DI water by ion exchange
About the process: Drinking water contains different salts in varying concentration. These salts consist of metal ions (cations) and an acid residue (anions). Special ion exchange resins are used to remove these cations and anions. A cation exchanger selectively binds the cations such as sodium ions, calcium ions and potassium ions, and releases H+ ions into the water. An anion exchanger selectively binds anions such as sulphate ions and chloride ions and releases OH- ions into the water. This process results in fully demineralised water – in other words almost entirely pure H2O.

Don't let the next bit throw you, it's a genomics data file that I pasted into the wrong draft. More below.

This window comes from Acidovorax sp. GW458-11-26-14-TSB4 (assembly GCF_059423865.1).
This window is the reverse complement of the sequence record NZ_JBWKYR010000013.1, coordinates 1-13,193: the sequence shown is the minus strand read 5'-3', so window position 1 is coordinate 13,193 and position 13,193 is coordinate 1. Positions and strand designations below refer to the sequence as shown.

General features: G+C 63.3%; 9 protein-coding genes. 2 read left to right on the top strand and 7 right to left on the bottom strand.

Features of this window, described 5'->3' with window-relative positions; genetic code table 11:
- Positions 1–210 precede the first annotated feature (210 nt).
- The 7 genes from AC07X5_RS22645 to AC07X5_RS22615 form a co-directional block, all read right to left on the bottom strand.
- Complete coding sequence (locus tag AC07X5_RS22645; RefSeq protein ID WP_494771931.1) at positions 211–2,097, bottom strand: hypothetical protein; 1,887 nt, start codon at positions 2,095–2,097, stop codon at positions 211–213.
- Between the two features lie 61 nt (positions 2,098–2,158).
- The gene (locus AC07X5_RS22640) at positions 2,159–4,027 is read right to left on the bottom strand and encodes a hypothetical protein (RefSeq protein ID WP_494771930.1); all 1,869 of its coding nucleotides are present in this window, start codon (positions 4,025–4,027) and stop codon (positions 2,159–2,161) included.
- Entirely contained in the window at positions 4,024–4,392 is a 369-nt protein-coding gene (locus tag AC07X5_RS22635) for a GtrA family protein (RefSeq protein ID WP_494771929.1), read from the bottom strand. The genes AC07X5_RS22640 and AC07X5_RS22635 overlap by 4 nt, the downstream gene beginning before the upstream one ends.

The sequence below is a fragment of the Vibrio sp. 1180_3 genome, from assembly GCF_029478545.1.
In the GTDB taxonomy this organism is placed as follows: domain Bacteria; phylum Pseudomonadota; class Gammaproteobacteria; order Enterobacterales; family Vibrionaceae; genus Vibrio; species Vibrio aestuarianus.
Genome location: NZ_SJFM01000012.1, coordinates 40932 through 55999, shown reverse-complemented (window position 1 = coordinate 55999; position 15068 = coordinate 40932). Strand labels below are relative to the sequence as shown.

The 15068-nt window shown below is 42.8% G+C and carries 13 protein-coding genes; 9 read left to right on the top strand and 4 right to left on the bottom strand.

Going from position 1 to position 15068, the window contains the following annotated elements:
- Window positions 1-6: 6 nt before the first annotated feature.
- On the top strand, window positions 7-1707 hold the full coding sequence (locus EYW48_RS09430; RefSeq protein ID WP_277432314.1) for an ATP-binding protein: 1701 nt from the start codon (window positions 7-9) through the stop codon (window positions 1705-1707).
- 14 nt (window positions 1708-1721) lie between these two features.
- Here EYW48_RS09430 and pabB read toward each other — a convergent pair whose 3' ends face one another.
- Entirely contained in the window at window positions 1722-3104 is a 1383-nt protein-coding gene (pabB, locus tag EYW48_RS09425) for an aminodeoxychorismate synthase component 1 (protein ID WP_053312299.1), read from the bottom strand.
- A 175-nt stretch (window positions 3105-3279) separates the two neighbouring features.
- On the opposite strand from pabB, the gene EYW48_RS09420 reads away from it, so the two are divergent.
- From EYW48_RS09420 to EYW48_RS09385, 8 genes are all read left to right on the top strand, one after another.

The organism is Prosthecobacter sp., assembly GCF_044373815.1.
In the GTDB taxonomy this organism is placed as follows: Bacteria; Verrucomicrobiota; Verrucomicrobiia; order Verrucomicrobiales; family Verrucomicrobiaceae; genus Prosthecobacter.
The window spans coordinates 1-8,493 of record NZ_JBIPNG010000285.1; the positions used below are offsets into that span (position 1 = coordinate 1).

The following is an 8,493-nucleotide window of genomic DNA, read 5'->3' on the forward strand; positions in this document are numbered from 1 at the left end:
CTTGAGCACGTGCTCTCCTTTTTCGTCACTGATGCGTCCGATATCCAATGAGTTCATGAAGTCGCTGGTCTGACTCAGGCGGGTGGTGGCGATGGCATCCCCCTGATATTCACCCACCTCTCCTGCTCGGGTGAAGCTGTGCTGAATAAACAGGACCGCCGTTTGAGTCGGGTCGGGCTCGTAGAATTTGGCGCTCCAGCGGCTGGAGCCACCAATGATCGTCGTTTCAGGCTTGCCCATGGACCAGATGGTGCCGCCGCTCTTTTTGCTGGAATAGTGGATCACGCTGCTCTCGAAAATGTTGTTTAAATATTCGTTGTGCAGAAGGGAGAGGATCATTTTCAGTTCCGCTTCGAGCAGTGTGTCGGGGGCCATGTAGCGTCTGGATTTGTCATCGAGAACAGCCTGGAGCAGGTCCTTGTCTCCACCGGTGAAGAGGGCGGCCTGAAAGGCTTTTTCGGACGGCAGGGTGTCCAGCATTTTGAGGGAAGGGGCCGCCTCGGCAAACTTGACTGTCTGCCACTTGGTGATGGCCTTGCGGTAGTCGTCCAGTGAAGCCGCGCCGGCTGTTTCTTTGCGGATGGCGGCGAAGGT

Once the ion exchange resins are depleted, they are regenerated in our own regeneration station.